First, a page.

40. The Sacraments have their origin in the  fact
that  the  Apostles  and their successors, swayed
and   moved   by   circumstances   and    events,
interpreted some idea and intention of Christ.

41.  The Sacraments are intended merely to recall
to man's mind the ever-beneficent presence of the

42. The Christian community imposed the necessity
of Baptism, adopted it as a necessary  rite,  and
added  to  it  the  obligation  of  the Christian

43. The  practice  of  administering  Baptism  to
infants   was  a  disciplinary  evolution,  which
became one of the causes why  the  Sacrament  was
divided into two, namely, Baptism and Penance.

44.  There  is  nothing to prove that the rite of
the Sacrament of Confirmation was employed by the
Apostles.  The  formal  distinction  of  the  two
Sacraments of Baptism and Confirmation  does  not
pertain to the history of primitive Christianity.

45. Not everything which Paul narrates concerning
the  institution  of  the   Eucharist   (I   Cor.
11:23-25) is to be taken historically.

46.  In  the  primitive Church the concept of the
Christian sinner reconciled by the  authority  of
the  Church  did  not exist. Only very slowly did
the Church accustom herself to this concept. As a
matter of fact, even after Penance was recognized
as an institution  of  the  Church,  it  was  not
called  a  Sacrament  since it would be held as a
disgraceful Sacrament.

47. The words of  the  Lord,  "Receive  the  Holy
Spirit;  whose  sins  you shall forgive, they are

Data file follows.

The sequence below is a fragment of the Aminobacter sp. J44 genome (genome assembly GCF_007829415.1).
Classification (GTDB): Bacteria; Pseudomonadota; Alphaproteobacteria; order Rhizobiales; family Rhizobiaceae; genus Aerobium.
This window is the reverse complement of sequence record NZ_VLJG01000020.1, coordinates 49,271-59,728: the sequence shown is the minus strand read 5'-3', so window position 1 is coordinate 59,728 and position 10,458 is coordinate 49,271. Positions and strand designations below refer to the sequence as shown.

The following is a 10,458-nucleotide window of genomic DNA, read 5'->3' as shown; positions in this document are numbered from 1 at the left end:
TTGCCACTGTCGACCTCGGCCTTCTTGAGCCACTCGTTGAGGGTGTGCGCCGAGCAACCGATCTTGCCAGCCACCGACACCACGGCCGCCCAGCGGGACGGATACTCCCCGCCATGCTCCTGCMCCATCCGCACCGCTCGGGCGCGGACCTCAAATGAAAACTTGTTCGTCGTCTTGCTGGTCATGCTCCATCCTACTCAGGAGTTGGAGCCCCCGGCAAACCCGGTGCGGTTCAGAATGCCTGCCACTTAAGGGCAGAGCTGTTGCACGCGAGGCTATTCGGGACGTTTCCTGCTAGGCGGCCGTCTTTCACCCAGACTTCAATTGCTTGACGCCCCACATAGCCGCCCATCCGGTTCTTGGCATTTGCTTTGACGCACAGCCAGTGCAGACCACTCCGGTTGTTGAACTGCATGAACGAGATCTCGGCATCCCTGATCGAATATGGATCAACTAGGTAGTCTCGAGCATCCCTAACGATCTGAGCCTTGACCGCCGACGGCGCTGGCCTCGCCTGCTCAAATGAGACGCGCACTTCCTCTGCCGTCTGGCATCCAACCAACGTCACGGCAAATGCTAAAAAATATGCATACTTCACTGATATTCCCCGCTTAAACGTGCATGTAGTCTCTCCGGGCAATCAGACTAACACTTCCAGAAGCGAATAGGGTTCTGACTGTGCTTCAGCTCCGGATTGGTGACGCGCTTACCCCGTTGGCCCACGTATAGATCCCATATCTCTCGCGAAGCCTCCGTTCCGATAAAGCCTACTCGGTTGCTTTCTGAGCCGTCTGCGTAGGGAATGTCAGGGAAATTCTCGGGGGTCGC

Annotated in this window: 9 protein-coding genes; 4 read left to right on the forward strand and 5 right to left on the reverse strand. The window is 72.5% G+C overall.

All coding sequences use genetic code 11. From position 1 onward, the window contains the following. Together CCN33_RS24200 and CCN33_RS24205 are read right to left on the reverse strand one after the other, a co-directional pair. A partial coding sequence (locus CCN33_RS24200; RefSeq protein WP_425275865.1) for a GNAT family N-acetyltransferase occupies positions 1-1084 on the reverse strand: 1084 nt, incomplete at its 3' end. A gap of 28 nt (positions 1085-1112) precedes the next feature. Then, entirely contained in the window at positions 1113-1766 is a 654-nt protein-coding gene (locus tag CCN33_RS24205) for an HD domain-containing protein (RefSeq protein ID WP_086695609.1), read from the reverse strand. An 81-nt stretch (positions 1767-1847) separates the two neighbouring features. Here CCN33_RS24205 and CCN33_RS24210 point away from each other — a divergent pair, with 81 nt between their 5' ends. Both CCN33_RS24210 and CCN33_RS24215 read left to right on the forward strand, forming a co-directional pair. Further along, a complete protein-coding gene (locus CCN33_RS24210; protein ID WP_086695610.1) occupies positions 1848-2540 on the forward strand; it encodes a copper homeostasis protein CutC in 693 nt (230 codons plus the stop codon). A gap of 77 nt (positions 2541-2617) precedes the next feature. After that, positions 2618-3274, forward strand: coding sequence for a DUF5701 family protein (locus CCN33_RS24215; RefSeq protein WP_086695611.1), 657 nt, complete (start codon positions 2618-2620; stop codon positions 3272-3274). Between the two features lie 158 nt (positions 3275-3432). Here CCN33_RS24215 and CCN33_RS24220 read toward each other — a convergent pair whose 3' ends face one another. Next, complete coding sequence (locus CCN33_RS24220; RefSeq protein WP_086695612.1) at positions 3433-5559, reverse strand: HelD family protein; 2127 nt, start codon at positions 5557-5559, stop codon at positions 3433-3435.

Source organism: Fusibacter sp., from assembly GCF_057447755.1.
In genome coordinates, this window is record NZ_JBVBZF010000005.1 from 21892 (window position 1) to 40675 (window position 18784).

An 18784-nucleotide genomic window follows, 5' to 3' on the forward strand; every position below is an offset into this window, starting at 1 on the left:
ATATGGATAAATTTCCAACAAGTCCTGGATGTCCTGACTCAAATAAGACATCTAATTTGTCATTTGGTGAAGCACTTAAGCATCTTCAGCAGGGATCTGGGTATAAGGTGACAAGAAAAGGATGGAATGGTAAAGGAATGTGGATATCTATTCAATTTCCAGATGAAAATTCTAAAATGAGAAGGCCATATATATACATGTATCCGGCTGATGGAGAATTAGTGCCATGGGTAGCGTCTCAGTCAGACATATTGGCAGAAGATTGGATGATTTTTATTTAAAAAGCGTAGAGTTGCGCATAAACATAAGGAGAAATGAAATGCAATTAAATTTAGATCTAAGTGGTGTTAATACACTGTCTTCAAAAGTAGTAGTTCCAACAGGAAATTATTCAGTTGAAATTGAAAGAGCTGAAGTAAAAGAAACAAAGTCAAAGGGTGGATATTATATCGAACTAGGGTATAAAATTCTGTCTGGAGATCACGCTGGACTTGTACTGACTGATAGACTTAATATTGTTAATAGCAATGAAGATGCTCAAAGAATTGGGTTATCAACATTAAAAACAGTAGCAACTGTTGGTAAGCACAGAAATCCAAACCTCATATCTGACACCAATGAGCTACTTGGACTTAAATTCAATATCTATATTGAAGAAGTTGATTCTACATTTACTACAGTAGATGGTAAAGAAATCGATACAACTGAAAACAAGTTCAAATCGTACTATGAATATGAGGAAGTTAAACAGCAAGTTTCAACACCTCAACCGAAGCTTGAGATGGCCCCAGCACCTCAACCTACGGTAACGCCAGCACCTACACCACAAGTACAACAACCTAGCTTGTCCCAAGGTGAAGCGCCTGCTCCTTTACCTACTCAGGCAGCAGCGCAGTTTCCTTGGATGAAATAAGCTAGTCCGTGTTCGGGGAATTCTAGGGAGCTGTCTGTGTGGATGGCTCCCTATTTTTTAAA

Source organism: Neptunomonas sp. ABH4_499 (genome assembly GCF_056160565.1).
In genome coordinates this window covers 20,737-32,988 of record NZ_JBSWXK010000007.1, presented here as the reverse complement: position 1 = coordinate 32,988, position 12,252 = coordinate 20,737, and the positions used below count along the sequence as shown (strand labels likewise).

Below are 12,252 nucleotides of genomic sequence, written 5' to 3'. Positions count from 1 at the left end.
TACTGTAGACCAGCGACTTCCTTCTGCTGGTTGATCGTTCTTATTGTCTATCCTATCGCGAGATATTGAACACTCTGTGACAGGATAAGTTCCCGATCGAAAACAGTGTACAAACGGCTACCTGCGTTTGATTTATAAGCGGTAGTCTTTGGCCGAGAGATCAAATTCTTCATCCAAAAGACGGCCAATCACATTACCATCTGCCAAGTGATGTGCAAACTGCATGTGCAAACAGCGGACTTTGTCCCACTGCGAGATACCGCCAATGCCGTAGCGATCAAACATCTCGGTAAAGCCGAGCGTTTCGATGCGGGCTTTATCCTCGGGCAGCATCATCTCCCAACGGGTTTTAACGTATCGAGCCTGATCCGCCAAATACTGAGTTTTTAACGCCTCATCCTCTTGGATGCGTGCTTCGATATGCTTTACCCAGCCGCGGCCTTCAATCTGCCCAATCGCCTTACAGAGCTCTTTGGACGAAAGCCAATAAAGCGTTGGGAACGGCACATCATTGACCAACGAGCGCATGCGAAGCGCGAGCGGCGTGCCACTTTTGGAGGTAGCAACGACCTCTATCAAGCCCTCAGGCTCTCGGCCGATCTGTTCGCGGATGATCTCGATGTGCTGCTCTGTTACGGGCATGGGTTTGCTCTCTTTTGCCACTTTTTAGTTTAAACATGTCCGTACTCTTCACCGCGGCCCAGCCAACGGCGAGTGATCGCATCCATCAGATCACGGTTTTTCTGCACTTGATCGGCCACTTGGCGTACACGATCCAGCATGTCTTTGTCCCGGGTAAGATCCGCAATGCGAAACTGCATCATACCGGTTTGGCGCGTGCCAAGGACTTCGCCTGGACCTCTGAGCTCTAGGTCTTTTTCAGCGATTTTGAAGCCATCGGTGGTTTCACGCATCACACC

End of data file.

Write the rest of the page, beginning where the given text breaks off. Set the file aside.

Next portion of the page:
forgiven them; and whose sins you  shall  retain,
they  are  retained''  (John 20:22-23), in no way
refer to the Sacrament of Penance,  in  spite  of
what it pleased the Fathers of Trent to say.

48.  In  his  Epistle (Ch. 5:14-15) James did not
intend to promulgate a Sacrament  of  Christ  but
only commend a pious custom. If in this custom he
happens to distinguish a means of  grace,  it  is
not in that rigorous manner in which it was taken
by the theologians who laid down the  notion  and
number of the Sacraments.

49.  When  the Christian supper gradually assumed
the nature  of  a  liturgical  action  those  who
customarily presided over the supper acquired the
sacerdotal character.

50.  The  elders  who  fulfilled  the  office  of
watching over the gatherings of the faithful were
instituted by the Apostles as priests or  bishops
to  provide  for  the  necessary  ordering of the
increasing communities and not properly  for  the
perpetuation of the Apostolic mission and power.

51.  It  is  impossible that Matrimony could have
become a Sacrament of the new law until later  in
the  Church  since  it  was necessary that a full
theological explication of the doctrine of  grace
and the Sacraments should first take place before
Matrimony should be held as a Sacrament.

52. It was far from the mind of Christ to found a
Church as a society which would continue on earth
for a long course of centuries. On the  contrary,